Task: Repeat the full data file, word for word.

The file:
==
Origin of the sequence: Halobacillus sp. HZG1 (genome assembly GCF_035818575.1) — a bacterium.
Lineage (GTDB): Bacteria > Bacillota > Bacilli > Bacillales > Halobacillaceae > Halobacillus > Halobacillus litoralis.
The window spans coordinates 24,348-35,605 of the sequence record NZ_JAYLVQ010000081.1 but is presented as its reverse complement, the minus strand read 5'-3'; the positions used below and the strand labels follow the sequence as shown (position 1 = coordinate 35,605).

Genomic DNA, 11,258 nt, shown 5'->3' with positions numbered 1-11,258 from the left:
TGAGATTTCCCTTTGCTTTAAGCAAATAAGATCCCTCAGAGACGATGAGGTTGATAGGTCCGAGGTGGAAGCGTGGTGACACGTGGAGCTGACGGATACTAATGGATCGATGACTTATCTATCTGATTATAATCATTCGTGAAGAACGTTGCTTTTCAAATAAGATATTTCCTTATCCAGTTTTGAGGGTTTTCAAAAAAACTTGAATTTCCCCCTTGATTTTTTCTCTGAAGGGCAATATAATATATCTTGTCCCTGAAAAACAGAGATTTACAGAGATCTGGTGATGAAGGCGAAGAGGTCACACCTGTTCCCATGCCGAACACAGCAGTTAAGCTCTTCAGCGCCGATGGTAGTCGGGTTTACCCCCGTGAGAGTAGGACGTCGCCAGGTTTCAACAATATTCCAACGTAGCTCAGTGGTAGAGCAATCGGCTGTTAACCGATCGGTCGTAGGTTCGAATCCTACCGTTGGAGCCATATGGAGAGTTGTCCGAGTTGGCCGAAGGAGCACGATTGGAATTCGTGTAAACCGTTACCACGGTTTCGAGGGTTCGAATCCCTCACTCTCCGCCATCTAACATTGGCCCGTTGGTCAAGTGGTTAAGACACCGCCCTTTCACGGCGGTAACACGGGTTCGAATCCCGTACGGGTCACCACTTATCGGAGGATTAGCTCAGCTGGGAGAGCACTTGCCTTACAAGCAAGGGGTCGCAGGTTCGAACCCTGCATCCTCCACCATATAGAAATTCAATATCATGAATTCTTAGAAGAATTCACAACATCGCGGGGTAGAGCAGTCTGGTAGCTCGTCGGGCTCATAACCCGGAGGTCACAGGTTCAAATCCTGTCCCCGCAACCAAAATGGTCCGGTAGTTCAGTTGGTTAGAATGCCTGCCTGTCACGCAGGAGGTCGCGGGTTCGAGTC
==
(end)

Origin of the sequence: Halobacillus sp. HZG1 (genome assembly GCF_035818575.1) — a bacterium.
Lineage (GTDB): Bacteria > Bacillota > Bacilli > Bacillales > Halobacillaceae > Halobacillus > Halobacillus litoralis.
The window spans coordinates 24,348-35,605 of the sequence record NZ_JAYLVQ010000081.1 but is presented as its reverse complement, the minus strand read 5'-3'; the positions used below and the strand labels follow the sequence as shown (position 1 = coordinate 35,605).

Genomic DNA, 11,258 nt, shown 5'->3' with positions numbered 1-11,258 from the left:
TGAGATTTCCCTTTGCTTTAAGCAAATAAGATCCCTCAGAGACGATGAGGTTGATAGGTCCGAGGTGGAAGCGTGGTGACACGTGGAGCTGACGGATACTAATGGATCGATGACTTATCTATCTGATTATAATCATTCGTGAAGAACGTTGCTTTTCAAATAAGATATTTCCTTATCCAGTTTTGAGGGTTTTCAAAAAAACTTGAATTTCCCCCTTGATTTTTTCTCTGAAGGGCAATATAATATATCTTGTCCCTGAAAAACAGAGATTTACAGAGATCTGGTGATGAAGGCGAAGAGGTCACACCTGTTCCCATGCCGAACACAGCAGTTAAGCTCTTCAGCGCCGATGGTAGTCGGGTTTACCCCCGTGAGAGTAGGACGTCGCCAGGTTTCAACAATATTCCAACGTAGCTCAGTGGTAGAGCAATCGGCTGTTAACCGATCGGTCGTAGGTTCGAATCCTACCGTTGGAGCCATATGGAGAGTTGTCCGAGTTGGCCGAAGGAGCACGATTGGAATTCGTGTAAACCGTTACCACGGTTTCGAGGGTTCGAATCCCTCACTCTCCGCCATCTAACATTGGCCCGTTGGTCAAGTGGTTAAGACACCGCCCTTTCACGGCGGTAACACGGGTTCGAATCCCGTACGGGTCACCACTTATCGGAGGATTAGCTCAGCTGGGAGAGCACTTGCCTTACAAGCAAGGGGTCGCAGGTTCGAACCCTGCATCCTCCACCATATAGAAATTCAATATCATGAATTCTTAGAAGAATTCACAACATCGCGGGGTAGAGCAGTCTGGTAGCTCGTCGGGCTCATAACCCGGAGGTCACAGGTTCAAATCCTGTCCCCGCAACCAAAATGGTCCGGTAGTTCAGTTGGTTAGAATGCCTGCCTGTCACGCAGGAGGTCGCGGGTTCGAGTC